New rules for landlords and tenants
As a result of new COVID-19 laws, landlords may have a major problem. These new laws could be devastating for many landlords.
If you are a landlord, you may need to prepare for the effects of these new rules. These changes may not allow you to evict tenants who aren’t paying their rent.
A new nationwide federal moratorium on evictions applies for non-payment of rent through the end of 2020.
Due to unemployment benefits expiring soon there may be millions of tenants who are not able to pay their rent. However, if you are a landlord you remain responsible for paying your bills even though you may not be entitled to collect your rental income.
The Centers for Disease Control and Prevention (CDC) and the Department of Health and Human Services created the latest federal moratorium on evictions.
The CDC order is effective September 4, 2020, through December 31, 2020. It replaces an eviction moratorium put in place on March 27, 2020, by the CARES Act that expired July 24, 2020.
The CDC order generally bars residential landlords from evicting tenants for not paying rent if a tenant’s estimated 2020 income is no more than $99,000 (single) or $198,000 (married, filing jointly).
Unlike the Cares Act, the CDC order applies to all types of residential rentals: houses, duplexes, apartment buildings, mobile homes, and mobile home spaces.
The CDC order does not apply to commercial properties, including motels and hotels.
A tenant can simply prevent an eviction by giving the landlord a declaration signed under penalty of perjury with certain required information. They can do this any time before or after receiving a termination notice.
Some states, cities and counties have created their own eviction moratoriums. These rules will apply instead of the federal moratorium if they provide equivalent or greater protection from evictions.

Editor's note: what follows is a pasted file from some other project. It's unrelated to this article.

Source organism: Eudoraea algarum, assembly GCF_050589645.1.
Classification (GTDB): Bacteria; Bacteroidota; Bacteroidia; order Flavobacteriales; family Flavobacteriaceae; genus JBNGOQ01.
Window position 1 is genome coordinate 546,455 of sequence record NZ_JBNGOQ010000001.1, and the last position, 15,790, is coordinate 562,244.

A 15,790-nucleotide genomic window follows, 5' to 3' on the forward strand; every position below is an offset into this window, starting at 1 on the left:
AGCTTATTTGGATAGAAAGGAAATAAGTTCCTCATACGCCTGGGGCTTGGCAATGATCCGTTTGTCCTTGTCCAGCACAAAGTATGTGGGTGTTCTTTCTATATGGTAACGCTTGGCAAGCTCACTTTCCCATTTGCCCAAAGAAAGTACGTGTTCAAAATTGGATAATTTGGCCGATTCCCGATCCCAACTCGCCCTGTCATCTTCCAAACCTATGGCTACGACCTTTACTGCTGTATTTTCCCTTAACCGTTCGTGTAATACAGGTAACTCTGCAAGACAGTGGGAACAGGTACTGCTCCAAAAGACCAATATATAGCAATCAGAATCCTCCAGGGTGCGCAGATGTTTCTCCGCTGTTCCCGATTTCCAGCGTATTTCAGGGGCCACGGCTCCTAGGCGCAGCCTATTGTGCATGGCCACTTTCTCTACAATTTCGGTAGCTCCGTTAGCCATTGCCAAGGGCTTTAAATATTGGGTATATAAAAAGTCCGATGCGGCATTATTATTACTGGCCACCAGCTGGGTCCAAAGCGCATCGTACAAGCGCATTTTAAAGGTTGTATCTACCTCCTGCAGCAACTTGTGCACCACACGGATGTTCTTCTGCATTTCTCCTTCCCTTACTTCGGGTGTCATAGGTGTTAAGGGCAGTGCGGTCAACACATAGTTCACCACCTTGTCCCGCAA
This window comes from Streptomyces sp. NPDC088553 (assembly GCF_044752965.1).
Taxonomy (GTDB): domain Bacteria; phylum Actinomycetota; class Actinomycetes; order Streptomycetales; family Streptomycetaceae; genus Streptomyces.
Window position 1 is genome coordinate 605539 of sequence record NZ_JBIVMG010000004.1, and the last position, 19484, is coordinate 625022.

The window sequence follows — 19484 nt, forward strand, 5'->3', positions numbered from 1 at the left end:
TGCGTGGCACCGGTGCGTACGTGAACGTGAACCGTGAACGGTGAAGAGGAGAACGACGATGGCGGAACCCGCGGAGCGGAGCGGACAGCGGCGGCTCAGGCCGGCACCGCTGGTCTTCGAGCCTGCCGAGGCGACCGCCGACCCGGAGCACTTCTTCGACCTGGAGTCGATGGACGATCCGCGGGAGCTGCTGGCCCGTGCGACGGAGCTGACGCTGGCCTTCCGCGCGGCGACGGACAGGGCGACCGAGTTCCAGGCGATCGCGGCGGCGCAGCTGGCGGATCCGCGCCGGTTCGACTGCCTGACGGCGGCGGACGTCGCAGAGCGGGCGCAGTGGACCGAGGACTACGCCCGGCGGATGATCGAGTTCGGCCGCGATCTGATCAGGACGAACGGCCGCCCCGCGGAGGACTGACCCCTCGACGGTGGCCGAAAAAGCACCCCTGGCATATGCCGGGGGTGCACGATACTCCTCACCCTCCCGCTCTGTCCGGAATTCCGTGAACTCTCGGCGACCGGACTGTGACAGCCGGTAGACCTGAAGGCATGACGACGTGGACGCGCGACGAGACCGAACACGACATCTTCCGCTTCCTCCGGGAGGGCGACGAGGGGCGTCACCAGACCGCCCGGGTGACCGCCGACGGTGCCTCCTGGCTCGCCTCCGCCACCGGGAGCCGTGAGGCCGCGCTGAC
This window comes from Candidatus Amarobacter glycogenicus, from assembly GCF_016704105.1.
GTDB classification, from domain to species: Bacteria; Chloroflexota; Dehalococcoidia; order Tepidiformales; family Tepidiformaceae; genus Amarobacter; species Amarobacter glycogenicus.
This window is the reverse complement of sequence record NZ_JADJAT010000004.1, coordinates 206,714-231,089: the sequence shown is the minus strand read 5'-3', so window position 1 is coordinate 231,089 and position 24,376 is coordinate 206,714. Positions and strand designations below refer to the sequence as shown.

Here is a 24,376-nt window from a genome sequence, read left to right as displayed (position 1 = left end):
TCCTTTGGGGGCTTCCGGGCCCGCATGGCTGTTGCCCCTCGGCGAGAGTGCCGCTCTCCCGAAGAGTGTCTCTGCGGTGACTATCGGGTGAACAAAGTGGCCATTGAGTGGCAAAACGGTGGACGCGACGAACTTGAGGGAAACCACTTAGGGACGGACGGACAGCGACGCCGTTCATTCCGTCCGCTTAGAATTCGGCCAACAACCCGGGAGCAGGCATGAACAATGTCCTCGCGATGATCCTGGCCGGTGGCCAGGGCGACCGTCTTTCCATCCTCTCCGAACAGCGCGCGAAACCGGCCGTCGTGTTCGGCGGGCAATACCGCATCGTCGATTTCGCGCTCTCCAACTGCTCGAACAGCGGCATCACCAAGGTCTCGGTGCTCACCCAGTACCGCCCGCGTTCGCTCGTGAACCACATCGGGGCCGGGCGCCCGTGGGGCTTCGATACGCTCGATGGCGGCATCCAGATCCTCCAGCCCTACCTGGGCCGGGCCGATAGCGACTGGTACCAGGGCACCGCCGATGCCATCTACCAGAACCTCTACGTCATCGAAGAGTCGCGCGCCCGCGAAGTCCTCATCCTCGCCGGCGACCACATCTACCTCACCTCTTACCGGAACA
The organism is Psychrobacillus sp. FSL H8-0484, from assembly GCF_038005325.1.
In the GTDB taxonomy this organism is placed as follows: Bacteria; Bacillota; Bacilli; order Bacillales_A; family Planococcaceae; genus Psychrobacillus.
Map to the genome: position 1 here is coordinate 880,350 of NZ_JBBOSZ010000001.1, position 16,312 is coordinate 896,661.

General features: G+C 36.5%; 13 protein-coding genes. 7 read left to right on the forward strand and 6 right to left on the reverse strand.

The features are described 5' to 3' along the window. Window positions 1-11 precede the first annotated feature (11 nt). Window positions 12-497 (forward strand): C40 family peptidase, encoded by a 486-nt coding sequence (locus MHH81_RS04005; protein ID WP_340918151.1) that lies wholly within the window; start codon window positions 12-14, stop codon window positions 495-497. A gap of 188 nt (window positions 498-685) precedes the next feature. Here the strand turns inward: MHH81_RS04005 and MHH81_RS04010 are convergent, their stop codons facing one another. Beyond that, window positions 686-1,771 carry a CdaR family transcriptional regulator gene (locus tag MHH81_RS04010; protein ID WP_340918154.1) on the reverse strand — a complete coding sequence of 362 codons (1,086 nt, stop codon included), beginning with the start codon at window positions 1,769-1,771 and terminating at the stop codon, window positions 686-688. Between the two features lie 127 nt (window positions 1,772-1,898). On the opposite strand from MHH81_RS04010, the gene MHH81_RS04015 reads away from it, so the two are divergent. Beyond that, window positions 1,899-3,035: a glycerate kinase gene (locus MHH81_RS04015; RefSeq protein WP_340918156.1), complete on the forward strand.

The CDC has created a form for tenants to use for their declaration to avoid eviction.
The CDC order allows evictions if a tenant is involved in criminal activity while on the premises; threatens the health or safety of other tenants; is damaging the property or poses an immediate risk of damaging the property; is violating any applicable building code, health ordinance, or similar health and safety regulation; or is violating any other contractual obligation other than timely payment of rent.
You can challenge a tenant’s declaration in court if you believe they do not meet the requirements for protection under the CDC order.
You may be able to sue your tenants for unpaid rent. The new law prevents you from evicting a tenant for not paying rent. However, the law does not prevent you from suing a tenant for unpaid rent.
If you are a landlord, you may need to make financial plans in the event you are unable to collect from your renters.
David Zubler is a tax accountant and Enrolled Agent representing clients before the IRS with over 25 years of tax experience. He is the author of four tax books and is the founder and president of Your Tax Care. The company provides business and tax education to the public at its website, YourTaxCare.com. David can also be contacted by email at firstname.lastname@example.org